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Ajax is a powerful technology and it’s also really easy to code (probably this is the reason why often webmasters abuse of it). The general concept it’s easy: you have a program or scriptthat can dinamically produce some output of interest. You have a web page, that will embed this output inside of it, without refreshing. The magic is made with a new JavaScript object called HTTPRequest.

The program: let’s take a simple script, called hello.php, that takes as input a string (name) and writes out: “Hello, name!”. Not so cool, but it’s just a demo, and the code is:

<? $name = $_GET['name'];
echo "Hello, <strong>$name</strong>!<br>"; ?>

The webpage: let’s suppose we want to put a hello in a <div> element. To identify it we’ll use the id property, like this <div id="hello>Loading...</div>. Then we can make our first JavaScript for AJAX. Three minimal elements are required: creating the RequestObject (copy and paste it!), a function that calls an external script through this object, and finally a function that is activated when the answer of the external scripts arrives! Here you are:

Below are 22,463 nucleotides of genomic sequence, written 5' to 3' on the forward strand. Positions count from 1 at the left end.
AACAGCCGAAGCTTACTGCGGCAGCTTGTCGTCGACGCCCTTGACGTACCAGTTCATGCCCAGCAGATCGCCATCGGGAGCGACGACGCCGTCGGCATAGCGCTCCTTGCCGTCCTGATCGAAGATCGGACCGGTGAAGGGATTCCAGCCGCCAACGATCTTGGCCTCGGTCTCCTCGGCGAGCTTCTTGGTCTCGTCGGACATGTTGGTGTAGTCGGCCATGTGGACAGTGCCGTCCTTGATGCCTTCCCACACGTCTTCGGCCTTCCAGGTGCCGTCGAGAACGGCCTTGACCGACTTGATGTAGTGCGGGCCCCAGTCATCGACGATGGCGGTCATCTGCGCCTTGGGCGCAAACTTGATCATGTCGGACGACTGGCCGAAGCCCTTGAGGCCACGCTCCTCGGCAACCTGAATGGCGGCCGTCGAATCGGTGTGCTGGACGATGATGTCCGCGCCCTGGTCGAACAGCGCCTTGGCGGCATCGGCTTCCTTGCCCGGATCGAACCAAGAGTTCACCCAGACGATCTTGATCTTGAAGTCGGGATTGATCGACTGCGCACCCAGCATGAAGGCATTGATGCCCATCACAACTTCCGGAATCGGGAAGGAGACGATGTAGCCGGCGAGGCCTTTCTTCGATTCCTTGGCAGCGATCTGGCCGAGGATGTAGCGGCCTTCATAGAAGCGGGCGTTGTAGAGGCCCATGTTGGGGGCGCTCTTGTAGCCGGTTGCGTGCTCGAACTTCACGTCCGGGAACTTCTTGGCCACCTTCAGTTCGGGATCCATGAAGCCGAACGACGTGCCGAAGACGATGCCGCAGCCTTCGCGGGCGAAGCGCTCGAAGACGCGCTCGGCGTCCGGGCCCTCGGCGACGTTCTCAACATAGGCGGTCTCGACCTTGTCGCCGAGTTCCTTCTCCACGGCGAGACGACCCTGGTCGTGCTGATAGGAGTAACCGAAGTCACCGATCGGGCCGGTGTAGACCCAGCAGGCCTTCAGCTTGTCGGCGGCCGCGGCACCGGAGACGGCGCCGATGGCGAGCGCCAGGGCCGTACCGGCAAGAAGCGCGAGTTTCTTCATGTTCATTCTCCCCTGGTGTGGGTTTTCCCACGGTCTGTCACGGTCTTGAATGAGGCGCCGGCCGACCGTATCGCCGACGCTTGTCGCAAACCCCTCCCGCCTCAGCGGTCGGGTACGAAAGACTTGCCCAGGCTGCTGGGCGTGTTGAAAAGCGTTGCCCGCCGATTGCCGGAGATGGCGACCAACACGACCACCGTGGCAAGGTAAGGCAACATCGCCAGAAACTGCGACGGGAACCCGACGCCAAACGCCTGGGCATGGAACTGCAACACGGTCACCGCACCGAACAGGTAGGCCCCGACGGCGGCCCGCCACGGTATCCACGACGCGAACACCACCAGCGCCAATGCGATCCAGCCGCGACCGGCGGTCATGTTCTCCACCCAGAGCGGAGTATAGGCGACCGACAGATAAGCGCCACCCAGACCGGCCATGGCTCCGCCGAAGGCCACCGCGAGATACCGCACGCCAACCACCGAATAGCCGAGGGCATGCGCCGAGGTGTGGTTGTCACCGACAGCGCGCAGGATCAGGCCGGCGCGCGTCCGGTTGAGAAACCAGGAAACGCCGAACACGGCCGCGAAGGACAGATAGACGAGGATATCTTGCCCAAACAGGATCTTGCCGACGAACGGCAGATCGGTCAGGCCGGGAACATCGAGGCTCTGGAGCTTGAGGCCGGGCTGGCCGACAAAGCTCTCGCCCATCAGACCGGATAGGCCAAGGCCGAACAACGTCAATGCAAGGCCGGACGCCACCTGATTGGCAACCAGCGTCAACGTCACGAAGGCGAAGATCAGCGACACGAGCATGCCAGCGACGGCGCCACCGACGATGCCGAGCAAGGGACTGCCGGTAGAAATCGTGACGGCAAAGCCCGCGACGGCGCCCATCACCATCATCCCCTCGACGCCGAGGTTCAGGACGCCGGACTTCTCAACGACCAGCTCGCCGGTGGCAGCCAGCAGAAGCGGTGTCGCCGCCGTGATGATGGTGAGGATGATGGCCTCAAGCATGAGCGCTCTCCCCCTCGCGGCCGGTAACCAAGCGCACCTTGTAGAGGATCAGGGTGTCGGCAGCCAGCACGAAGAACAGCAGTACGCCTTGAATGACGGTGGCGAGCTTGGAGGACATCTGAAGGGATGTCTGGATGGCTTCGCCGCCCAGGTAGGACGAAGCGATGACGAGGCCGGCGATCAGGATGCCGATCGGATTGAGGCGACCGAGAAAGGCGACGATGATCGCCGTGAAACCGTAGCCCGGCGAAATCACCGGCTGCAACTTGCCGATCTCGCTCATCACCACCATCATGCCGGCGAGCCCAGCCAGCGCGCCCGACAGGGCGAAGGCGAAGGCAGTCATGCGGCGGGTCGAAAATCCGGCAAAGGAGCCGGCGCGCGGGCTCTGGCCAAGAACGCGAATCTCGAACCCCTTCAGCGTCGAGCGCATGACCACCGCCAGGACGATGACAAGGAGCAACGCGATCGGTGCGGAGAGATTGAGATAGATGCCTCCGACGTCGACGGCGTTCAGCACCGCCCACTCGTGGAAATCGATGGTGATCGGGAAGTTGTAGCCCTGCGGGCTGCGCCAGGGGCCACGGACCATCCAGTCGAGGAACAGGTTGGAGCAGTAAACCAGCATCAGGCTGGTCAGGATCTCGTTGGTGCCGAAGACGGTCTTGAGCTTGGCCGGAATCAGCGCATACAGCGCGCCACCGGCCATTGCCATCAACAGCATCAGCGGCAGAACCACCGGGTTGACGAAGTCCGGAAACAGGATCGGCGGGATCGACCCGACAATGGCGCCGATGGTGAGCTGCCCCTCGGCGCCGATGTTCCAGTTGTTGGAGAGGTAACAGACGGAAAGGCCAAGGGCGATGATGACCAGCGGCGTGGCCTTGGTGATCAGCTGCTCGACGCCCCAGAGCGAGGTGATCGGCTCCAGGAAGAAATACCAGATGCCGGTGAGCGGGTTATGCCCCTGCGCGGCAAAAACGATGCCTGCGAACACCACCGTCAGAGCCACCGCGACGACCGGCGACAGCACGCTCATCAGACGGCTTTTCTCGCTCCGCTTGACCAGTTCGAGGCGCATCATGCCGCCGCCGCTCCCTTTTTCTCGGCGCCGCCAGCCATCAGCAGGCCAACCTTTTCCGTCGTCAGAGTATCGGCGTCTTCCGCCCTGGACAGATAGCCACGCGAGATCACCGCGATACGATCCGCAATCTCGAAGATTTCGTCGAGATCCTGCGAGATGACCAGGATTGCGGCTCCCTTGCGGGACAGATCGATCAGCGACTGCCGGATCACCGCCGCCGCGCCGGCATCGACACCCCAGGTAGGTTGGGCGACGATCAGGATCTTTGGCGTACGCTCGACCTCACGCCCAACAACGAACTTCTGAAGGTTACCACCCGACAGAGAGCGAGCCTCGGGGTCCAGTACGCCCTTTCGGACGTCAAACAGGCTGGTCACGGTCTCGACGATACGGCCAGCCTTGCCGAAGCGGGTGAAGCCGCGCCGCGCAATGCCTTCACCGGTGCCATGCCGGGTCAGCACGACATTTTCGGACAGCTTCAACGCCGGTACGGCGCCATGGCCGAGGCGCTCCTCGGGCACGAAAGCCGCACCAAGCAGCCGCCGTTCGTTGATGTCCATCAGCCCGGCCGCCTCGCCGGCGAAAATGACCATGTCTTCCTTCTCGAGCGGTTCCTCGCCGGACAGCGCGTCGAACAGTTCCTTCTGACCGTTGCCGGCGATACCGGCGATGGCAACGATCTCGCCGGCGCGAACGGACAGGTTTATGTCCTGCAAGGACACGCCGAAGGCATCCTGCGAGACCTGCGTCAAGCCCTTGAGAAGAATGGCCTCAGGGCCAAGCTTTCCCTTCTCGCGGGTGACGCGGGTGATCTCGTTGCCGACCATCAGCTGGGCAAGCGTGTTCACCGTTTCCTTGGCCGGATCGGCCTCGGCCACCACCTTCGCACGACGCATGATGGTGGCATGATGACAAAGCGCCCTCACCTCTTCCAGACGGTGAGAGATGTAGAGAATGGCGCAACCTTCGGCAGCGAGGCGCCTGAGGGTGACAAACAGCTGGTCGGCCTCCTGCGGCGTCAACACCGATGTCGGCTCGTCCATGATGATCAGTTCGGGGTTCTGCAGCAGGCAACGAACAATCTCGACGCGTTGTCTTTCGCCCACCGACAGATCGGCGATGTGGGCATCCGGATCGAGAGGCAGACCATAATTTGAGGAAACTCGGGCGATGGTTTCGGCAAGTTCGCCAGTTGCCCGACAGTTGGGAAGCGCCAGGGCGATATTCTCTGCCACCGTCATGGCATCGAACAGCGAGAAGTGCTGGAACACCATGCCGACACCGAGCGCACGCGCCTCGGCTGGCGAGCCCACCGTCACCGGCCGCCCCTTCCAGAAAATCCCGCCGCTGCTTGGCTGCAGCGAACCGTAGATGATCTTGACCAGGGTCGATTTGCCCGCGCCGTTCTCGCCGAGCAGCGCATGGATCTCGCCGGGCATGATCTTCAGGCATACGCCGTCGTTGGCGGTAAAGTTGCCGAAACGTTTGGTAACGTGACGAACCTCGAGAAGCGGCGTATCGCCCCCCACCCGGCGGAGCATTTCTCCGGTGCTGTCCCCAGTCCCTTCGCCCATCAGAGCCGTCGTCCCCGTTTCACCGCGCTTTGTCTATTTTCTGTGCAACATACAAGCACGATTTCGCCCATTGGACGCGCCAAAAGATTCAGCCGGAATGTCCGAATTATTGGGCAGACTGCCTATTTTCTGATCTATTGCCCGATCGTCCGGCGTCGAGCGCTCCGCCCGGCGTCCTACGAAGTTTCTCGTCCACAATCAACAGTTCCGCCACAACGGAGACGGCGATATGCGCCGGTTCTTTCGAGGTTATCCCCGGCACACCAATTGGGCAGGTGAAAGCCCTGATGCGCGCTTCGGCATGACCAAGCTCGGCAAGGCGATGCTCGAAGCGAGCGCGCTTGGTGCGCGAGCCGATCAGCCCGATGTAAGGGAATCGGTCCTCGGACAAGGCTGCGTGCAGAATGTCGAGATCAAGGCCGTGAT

// Initialization of RequestObject
function createRequestObject() {
    var ro;
    var browser = navigator.appName;
    if(browser == "Microsoft Internet Explorer"){
        ro = new ActiveXObject("Microsoft.XMLHTTP");
        ro = new XMLHttpRequest();    }
    return ro;}
var http = createRequestObject();

/* Send request to PHP script */
function hello(name) {'get', 'hello.php?name='+name);
    http.onreadystatechange = handleResponse;

/* Manage received response */
function handleResponse() {				
    if(http.readyState == 4){
        var response = http.responseText;
        var update = new Array();
        if(response.indexOf('|' != -1)) {
            document.getElementById('hello').innerHTML = response;

Then we need to call the hello(name) function some how… we could start even like this: <a href="javascript:hello('proch');">Click here to say hello!</a>. Or something a little bit more interactive…